The whole Facebook/WhatsApp privacy saga started in 2014, when Facebook acquired the messaging service, but Zuck and company have been on watchdog radars a while before that. We don't doubt that the existence of this backdoor will certainly add some more fuel to the fire.

source: The Guardian



1. trojan_horse

Posts: 5868; Member since: May 06, 2016

Another WhatsApp vulnerability! I'll be on the lookout, from now on... Thanks for the heads up!

2. GreenMan

Posts: 2697; Member since: Nov 09, 2015

Facebook, eh? Aye, thought so... Er... So... (Scratches the head)... Does it mean that all texts sent over What'sApp are spy-able...? Hmmm... Well... Yeah.. Can't say I didn't see it coming... It's Facebook, after all...! Oh well... I'm going to use it anyway cause I'm no drug lord or perhaps, a celebrity... Got nothing to hide from the law, the media and/or the public... I shall keep on using it not because I don't care about my privacy (which I do) but because most (if not all) people I know are available on What'sApp... And most of my texts are nothing more than fluffy pieces with 'cute' emojis every now and then... In other words, not too interesting for the likes of MI6 and CIA... Or perhaps Mossad or whatever...! Oh well, eh? G'Day!

5. BlueVisionist

Posts: 23; Member since: Nov 07, 2016



Posts: 1168; Member since: Oct 05, 2015

Mossad is right! Ha, I'm glad you realize that!

3. Wiencon

Posts: 2278; Member since: Aug 06, 2014

Whatsup sucks anyway in my opinion, Viber or iMessages are better. I suppose Allo is as well

4. Podrick

Posts: 1285; Member since: Aug 19, 2015

iMessage is available only on iDevices unfortunately.

9. mikehunta727 unregistered

I know, sucks. Hopefully RCS rolls out quicker to everyone

6. mahima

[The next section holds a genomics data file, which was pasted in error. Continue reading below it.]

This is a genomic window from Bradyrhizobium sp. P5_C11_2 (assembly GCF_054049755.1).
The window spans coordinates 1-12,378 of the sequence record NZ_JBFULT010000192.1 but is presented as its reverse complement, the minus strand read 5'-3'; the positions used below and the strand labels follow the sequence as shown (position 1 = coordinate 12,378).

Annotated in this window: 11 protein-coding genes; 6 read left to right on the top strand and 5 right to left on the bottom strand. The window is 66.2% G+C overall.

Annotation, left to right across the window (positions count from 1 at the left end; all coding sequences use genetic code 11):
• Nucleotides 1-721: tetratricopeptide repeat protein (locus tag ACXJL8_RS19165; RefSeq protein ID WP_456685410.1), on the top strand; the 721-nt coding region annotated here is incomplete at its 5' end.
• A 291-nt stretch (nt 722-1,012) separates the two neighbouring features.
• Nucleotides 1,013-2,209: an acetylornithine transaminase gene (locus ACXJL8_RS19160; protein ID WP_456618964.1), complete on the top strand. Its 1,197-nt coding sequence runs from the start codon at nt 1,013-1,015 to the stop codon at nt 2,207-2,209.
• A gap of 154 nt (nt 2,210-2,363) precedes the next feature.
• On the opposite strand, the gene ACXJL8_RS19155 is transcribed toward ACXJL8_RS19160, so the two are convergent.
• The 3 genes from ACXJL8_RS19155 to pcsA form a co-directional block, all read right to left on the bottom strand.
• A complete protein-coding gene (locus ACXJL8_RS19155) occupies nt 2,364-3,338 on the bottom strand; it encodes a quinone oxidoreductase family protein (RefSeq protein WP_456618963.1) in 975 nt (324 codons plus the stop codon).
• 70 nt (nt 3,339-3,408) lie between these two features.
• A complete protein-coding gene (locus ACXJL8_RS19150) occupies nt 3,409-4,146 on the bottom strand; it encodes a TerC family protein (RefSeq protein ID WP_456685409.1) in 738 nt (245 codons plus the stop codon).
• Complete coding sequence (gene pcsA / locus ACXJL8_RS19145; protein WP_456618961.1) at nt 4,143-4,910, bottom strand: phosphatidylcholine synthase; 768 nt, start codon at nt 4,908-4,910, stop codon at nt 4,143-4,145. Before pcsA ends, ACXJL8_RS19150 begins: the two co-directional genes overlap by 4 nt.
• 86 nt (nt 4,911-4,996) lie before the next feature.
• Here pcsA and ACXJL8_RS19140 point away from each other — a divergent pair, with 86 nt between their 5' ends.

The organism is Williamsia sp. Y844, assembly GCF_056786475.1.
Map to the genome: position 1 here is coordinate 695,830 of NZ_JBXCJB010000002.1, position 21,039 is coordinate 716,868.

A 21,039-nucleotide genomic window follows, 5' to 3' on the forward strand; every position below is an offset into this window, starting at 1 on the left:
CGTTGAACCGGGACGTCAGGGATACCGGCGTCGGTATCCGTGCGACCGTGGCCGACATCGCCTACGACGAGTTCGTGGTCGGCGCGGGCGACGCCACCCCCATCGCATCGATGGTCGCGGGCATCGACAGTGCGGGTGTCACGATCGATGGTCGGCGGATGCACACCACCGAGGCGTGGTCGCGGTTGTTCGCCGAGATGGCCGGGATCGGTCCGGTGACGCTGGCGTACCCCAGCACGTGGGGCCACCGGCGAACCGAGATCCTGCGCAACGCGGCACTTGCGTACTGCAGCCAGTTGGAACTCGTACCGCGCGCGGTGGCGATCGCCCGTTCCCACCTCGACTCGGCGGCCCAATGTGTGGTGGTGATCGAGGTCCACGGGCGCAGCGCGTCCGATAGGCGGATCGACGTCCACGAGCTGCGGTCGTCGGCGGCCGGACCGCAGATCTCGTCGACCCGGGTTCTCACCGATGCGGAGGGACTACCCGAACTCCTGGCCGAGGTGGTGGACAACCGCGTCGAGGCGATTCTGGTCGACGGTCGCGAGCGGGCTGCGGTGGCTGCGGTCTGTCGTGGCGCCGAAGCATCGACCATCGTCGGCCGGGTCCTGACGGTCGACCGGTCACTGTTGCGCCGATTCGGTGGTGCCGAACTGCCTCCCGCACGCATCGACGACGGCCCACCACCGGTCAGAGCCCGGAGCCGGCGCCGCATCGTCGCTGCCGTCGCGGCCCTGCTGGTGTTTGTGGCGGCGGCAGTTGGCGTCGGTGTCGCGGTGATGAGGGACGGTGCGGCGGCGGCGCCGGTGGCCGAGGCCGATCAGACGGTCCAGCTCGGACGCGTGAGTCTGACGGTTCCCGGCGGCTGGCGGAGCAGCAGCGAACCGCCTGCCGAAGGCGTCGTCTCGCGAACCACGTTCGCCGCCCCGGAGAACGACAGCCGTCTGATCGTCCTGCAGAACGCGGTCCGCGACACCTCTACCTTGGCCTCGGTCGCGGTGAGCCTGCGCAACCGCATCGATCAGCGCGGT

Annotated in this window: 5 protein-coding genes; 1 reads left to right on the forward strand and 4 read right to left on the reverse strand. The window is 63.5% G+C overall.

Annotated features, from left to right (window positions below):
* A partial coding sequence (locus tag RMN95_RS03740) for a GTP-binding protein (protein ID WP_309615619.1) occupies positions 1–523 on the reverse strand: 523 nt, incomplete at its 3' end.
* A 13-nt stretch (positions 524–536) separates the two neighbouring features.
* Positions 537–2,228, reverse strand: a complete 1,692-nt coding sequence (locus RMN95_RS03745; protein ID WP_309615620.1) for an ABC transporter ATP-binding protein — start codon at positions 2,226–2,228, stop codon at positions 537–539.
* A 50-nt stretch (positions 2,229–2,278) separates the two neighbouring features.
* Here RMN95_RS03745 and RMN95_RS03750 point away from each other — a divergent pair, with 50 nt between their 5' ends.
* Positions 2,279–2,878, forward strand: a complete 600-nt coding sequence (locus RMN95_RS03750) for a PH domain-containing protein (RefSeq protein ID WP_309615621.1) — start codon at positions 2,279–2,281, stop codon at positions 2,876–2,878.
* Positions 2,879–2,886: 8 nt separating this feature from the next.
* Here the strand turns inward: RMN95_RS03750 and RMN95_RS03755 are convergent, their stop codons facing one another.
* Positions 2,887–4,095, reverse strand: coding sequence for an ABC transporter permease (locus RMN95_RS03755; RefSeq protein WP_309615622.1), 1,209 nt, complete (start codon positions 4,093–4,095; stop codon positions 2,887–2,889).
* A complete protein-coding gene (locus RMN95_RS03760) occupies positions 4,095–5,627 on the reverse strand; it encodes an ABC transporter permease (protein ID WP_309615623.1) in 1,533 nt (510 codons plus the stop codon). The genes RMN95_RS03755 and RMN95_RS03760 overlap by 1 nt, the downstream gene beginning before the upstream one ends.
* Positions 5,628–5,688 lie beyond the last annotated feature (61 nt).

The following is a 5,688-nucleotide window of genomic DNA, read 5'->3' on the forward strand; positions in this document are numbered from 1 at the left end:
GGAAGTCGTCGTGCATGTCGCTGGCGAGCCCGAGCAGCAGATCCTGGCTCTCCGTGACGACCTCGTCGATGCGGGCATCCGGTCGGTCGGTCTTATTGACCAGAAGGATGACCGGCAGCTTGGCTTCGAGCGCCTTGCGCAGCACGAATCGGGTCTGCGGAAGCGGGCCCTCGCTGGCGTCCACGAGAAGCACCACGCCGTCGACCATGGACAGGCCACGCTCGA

Posts: 729; Member since: Nov 20, 2014

you can steal my message anytime... nothing that can get me in jail or that can put a country into danger!!

8. kiko007

Posts: 7493; Member since: Feb 17, 2016

So you're okay with them siphoning your personal messages if they tell you its for "security" purposes? I don't understand that line of thought.

11. mikehunta727 unregistered

"Arguing that you don't care about the right to privacy because you have nothing to hide is no different than saying you don't care about free speech because you have nothing to say,"

10. Abdbaas

Posts: 141; Member since: Apr 05, 2016

Telegram all the way

12. FlySheikh

Posts: 444; Member since: Oct 02, 2015

Privacy is a myth..

13. Tziggy14

Posts: 624; Member since: Sep 02, 2014

Funny all fingers are pointed at Facebook, and not Google, who has far far more data collection methods to their income.

14. fancollo

Posts: 130; Member since: Dec 30, 2015

I don't use Whatsapp. Not for security reasons though, because there's no security or privacy in using messaging apps. Today it's again Whatsapp, tomorrow it'll be Telegram, then imessage, then facebook messenger. If you care about security and privacy, you simply can't use messengers.

15. MrElectrifyer

Posts: 3960; Member since: Oct 21, 2014

"“Consumers will say, I've got nothing to hide, but you don't know what information is looked for and what connections are being made.” Couldn't have said it any better. People tend to forget the simple fact that values change, the data doesn't. What the average joe sees as merely a "conversation" could easily be used as a means of acquiring people's details, and using that as a lead for other means... As for WhatsApp, said it from the very start, and I'll say it again, there's nothing like privacy in the hands of facecrook. Mark Zukerbitch has long proven to be a pathological liar, expecting that to change is merely delusional.

16. Leo_MC

Posts: 7432; Member since: Dec 02, 2011

Is there a safe im app (except iMessage)? I would like to use one when I'm messaging my Android user friends.

17. trojan_horse

Posts: 5868; Member since: May 06, 2016

So, you think iMessage is the safe one? Not suprised reading that from you, anyways.

18. Leo_MC

Posts: 7432; Member since: Dec 02, 2011

Yes I'm going to think iMessage is safe until I'm going to hear reports of unauthorized reading of messages. You should worry less about what I'm using and more about what you are using.